Surface RT poll results show a divided reaction for Windows Phone users

The Surface RT is not quite out yet but with pre-orders underway and the pricing finally announced we tossed up two polls to quantify your reactions. Perhaps not too surprisingly the results are a bit complicated and we bet that has to do with the amount of choices now out there (and in the future).

Priced too high or just right?

First up we asked whether or not the base price of $499 dissuaded you from considering the Surface RT. The majority of you (46% of 5,770 votes) said that in fact it did not affect your decision while a smaller but still significant 36% said it did impact your decision. A full 18% were unsure, obviously waiting on the sidelines for early reviews and initial market response to influence their decision.

Although a majority seemed unfazed by the $500 price tag clearly a chunk of our audience were seriously hoping for something more dramatic from Microsoft—whether in the form of a lower base price or a subscription model (akin to the $99 Xbox 360 plan), potential buyers reflected negatively on the price. Of course by most accounts, the 32GB Surface RT is competitively priced and you do get more bang for your buck in terms of hardware compared to an iPad, but it still remains to be seen whether it’s enough to woo new customers.

Clearly Microsoft is in a tough position as they could have easily absorbed a lot of the cost of the Surface RT for a lower base price but it would have completely knee-capped their OEM partners who surely would have bailed due to being unable to compete. It's also an odd question to have to answer because in theory prices are never low enough for any technology when consumers are asked.

Did you preorder?

After the pricing was announced and pre-orders had begun Windows Phone Central polled its users to see how many had committed to the new device. This poll had a larger turnout with 8,104 respondents.

Nearly 20% (1,579) of you had placed a pre-order for the Surface RT in either the 32GB or 64GB varieties. That number may seem low but in fact as a percentage it seems quite high for a pre-order as presumably many more will make a purchase when it actually goes on sale in a Microsoft Store or holiday kiosk. Even more will make purchases if early reviews give heavy praise to the device or it catches on socially.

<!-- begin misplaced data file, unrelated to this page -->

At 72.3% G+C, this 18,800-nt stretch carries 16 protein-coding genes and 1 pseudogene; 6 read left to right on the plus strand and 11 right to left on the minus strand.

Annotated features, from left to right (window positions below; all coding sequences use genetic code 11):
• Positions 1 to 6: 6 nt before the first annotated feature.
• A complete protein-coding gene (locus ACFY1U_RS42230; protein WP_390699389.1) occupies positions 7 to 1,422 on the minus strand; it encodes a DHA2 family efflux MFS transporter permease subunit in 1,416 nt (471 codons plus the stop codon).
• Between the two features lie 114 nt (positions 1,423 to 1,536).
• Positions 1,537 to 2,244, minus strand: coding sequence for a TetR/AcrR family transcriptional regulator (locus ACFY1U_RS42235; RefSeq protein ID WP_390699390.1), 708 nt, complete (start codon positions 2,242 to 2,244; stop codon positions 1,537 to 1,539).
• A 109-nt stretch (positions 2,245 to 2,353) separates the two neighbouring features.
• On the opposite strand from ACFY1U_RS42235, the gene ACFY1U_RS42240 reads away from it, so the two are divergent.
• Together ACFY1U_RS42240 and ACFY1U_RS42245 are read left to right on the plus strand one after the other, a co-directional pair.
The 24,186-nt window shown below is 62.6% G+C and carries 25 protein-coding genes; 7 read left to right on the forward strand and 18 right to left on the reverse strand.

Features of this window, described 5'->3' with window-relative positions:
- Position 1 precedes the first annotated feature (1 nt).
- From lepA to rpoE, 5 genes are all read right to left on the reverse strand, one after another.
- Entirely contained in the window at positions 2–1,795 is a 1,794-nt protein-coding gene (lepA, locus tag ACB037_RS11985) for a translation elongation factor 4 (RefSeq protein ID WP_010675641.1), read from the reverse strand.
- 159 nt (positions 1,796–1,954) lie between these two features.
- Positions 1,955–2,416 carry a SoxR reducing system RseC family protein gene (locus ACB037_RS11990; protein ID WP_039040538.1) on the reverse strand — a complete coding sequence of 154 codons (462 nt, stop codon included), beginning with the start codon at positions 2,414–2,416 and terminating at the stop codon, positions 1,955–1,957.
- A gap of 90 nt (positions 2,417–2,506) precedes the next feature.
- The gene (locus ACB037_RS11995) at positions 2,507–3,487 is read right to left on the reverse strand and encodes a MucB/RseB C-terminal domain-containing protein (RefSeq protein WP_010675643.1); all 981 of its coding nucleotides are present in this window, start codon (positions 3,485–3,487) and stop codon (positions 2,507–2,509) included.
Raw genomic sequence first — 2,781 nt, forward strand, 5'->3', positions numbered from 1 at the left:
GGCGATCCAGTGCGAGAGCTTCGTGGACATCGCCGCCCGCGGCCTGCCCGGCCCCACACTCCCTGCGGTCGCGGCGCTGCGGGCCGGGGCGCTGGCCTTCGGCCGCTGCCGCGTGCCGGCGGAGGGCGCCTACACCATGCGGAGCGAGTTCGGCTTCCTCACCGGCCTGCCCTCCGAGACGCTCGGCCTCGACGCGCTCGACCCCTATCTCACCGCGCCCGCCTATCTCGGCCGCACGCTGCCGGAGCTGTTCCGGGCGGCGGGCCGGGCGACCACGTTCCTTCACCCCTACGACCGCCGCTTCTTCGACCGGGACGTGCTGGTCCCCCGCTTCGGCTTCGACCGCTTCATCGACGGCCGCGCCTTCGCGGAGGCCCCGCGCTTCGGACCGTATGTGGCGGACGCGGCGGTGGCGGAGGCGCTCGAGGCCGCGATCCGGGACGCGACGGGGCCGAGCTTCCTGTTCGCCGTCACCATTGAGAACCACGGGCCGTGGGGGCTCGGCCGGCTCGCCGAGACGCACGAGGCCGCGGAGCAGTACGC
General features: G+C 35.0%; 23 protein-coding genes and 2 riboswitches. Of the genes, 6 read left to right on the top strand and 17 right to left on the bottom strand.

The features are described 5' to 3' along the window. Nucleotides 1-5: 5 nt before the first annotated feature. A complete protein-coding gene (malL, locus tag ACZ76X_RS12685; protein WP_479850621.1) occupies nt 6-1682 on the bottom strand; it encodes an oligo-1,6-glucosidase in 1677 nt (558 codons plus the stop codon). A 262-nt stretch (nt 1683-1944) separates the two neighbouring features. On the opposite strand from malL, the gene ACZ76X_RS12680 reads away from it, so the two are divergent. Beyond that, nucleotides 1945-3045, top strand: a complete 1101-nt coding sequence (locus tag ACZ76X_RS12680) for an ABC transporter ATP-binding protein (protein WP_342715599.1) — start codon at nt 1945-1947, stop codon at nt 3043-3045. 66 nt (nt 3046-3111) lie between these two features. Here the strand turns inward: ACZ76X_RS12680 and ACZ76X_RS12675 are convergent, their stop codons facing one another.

In fact 13% of you said you were waiting to buy it in the Store, either to get a hands-on or presumably to have more options when purchasing. For instance, the 64GB version of the Surface RT only has the black Touch Cover available even though it comes in four other colors (white, cyan, magenta and orange). That sort of limitation even prevented some of the WPCentral staff from pre-ordering, as we wanted a different combination.

Another 26% fall into the “waiting a bit longer” category presumably for more information and reviews as the tablet becomes available---a fair and rational position. Finally, 40% of the respondents are waiting for the Surface Pro or to purchase another, non-Microsoft tablet running Windows 8. Clearly that number reflects users who want a “no compromise” experience when running Microsoft’s latest operating system.

Kind of want...

Wrap up

In conclusion, if we had to summarize the responses it would seem the initial response to the Surface RT is lukewarm, due to a few reasons:

  • Consumers want a Pro device
  • Consumers want to find out more information (reviews, etc.)
  • Consumers want a different configuration for colors (64GB)

Having said that, we can see on the website that the 32GB base version is back-ordered by 3 weeks suggesting that initial demand has been high. But we’ll have to wait and see how the October 26th hard launch and subsequent holiday season progresses to really get an idea if Surface RT is a hit or miss.

Daniel Rubino

Daniel Rubino is the Editor-in-chief of Windows Central. He is also the head reviewer, podcast co-host, and analyst. He has been covering Microsoft since 2007, when this site was called WMExperts (and later Windows Phone Central). His interests include Windows, laptops, next-gen computing, and watches. He has been reviewing laptops since 2015 and is particularly fond of 2-in-1 convertibles, ARM processors, new form factors, and thin-and-light PCs. Before all this tech stuff, he worked on a Ph.D. in linguistics, watched people sleep (for medical purposes!), and ran the projectors at movie theaters because it was fun.